However, the Electric train from Douglas to Laxey and then to Snaefell or Ramsey has unmanned level crossings which are not gated. Some have lights, but at the majority the car driver or pedestrian is warned by the tram whistle and caution signs.Add to your Trip Planner
Manannans Cloak (Mist)
Be extremely cautious if there is a low mist, particularly if driving in the mountains or walking by the coast.
The mountain road does go very close to the edge and is very twisty with some hairpin bends and cattle grids too. The mist can completely engulf the mountain and make visibility very limited.
It is not advisable to walk either on the coast or in the hills if the weather is inclement as this can lead to low cloud or mist. Particularly as the paths go very close to the cliffs in places and can be loose near the edges.Related to:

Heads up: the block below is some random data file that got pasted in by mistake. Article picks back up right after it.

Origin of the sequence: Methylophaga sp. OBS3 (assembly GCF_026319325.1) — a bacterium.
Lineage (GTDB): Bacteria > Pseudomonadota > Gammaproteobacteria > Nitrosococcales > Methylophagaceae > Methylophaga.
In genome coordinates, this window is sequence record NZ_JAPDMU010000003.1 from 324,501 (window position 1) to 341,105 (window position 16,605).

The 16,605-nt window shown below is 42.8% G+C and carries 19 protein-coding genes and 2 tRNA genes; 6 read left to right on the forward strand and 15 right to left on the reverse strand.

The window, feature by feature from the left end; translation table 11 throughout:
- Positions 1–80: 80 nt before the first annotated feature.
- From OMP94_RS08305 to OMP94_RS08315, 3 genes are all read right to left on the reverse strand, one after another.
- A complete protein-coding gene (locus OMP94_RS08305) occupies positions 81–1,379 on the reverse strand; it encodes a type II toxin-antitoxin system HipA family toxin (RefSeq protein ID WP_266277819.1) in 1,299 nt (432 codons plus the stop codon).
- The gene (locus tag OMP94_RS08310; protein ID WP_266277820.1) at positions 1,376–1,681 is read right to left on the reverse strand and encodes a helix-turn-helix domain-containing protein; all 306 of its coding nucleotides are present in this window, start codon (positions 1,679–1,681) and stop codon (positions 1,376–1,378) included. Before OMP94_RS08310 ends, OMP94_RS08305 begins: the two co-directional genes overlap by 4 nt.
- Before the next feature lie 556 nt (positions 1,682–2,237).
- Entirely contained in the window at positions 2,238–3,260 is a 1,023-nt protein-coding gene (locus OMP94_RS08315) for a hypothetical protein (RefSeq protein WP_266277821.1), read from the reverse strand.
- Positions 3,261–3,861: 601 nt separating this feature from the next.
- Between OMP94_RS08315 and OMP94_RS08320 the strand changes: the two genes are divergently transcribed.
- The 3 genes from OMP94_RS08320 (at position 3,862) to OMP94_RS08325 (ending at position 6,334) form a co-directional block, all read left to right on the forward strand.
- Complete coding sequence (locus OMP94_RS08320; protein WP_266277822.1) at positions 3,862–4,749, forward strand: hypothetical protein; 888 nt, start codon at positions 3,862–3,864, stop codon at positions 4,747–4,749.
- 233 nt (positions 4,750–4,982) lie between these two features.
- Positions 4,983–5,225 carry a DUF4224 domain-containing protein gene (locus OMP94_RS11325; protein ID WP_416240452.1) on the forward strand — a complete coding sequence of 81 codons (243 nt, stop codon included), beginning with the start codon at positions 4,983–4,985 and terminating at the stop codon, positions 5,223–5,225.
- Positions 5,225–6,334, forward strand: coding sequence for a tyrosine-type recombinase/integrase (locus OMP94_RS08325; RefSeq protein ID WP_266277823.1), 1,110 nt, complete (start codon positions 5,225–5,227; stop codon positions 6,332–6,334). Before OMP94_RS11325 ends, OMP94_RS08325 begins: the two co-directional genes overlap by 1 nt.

- Hiking and Walking
Poor tourist information
It's not exactly a hazard but it can be a bit of a nuisance. There is a great deal of interest in the Isle of Man and neither the official website - which is not clear or informative enough - nor the tourist literature do it justice. Unless you are visiting for the TT races or intending to spend a week in August relaxing on Douglas promenade, the Isle of Man is perhaps not an obvious destination. Take the standard tourist brochure, for instance. This is an accommodation list with some added notes - although it has to be said this trend in tourist literature in not unique to the Isle of Man. The result is that you should have a fair idea of where you are going to stay but not necessarily a clear idea of why you should go there in the first place.
There is a lot of concentration in the tourist information about the sites that constitute the "Story of Man" (and a rather dismal DVD is available). Some are undeniably excellent, others are very much re-creation of history orientated - fine if you want to amuse the kids on one of those wet days but not everyone's cup of tea. Take Rushen Abbey as an example. The remains - especially by comparison with sites in the UK or Ireland - are minimal. To make it an 'attraction' you have to create something out of next to nothing.